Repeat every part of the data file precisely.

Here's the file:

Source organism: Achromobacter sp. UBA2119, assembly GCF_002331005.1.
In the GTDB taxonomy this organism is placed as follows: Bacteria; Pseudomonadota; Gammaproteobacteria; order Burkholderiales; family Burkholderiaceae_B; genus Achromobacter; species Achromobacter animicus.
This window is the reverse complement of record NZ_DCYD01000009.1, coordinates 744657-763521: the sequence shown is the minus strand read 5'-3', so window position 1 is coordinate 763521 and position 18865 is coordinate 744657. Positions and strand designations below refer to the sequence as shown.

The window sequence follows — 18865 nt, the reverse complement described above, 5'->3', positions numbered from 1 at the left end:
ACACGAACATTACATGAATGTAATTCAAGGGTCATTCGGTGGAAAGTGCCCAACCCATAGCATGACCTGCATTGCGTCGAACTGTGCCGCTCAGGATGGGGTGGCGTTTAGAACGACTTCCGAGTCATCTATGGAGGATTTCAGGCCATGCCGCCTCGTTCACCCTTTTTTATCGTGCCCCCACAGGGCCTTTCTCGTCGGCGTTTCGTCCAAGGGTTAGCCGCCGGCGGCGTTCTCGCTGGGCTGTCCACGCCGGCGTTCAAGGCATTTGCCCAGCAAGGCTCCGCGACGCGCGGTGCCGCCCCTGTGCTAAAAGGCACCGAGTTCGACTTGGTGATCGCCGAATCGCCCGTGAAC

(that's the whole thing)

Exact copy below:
Source organism: Achromobacter sp. UBA2119, assembly GCF_002331005.1.
In the GTDB taxonomy this organism is placed as follows: Bacteria; Pseudomonadota; Gammaproteobacteria; order Burkholderiales; family Burkholderiaceae_B; genus Achromobacter; species Achromobacter animicus.
This window is the reverse complement of record NZ_DCYD01000009.1, coordinates 744657-763521: the sequence shown is the minus strand read 5'-3', so window position 1 is coordinate 763521 and position 18865 is coordinate 744657. Positions and strand designations below refer to the sequence as shown.

The window sequence follows — 18865 nt, the reverse complement described above, 5'->3', positions numbered from 1 at the left end:
ACACGAACATTACATGAATGTAATTCAAGGGTCATTCGGTGGAAAGTGCCCAACCCATAGCATGACCTGCATTGCGTCGAACTGTGCCGCTCAGGATGGGGTGGCGTTTAGAACGACTTCCGAGTCATCTATGGAGGATTTCAGGCCATGCCGCCTCGTTCACCCTTTTTTATCGTGCCCCCACAGGGCCTTTCTCGTCGGCGTTTCGTCCAAGGGTTAGCCGCCGGCGGCGTTCTCGCTGGGCTGTCCACGCCGGCGTTCAAGGCATTTGCCCAGCAAGGCTCCGCGACGCGCGGTGCCGCCCCTGTGCTAAAAGGCACCGAGTTCGACTTGGTGATCGCCGAATCGCCCGTGAAC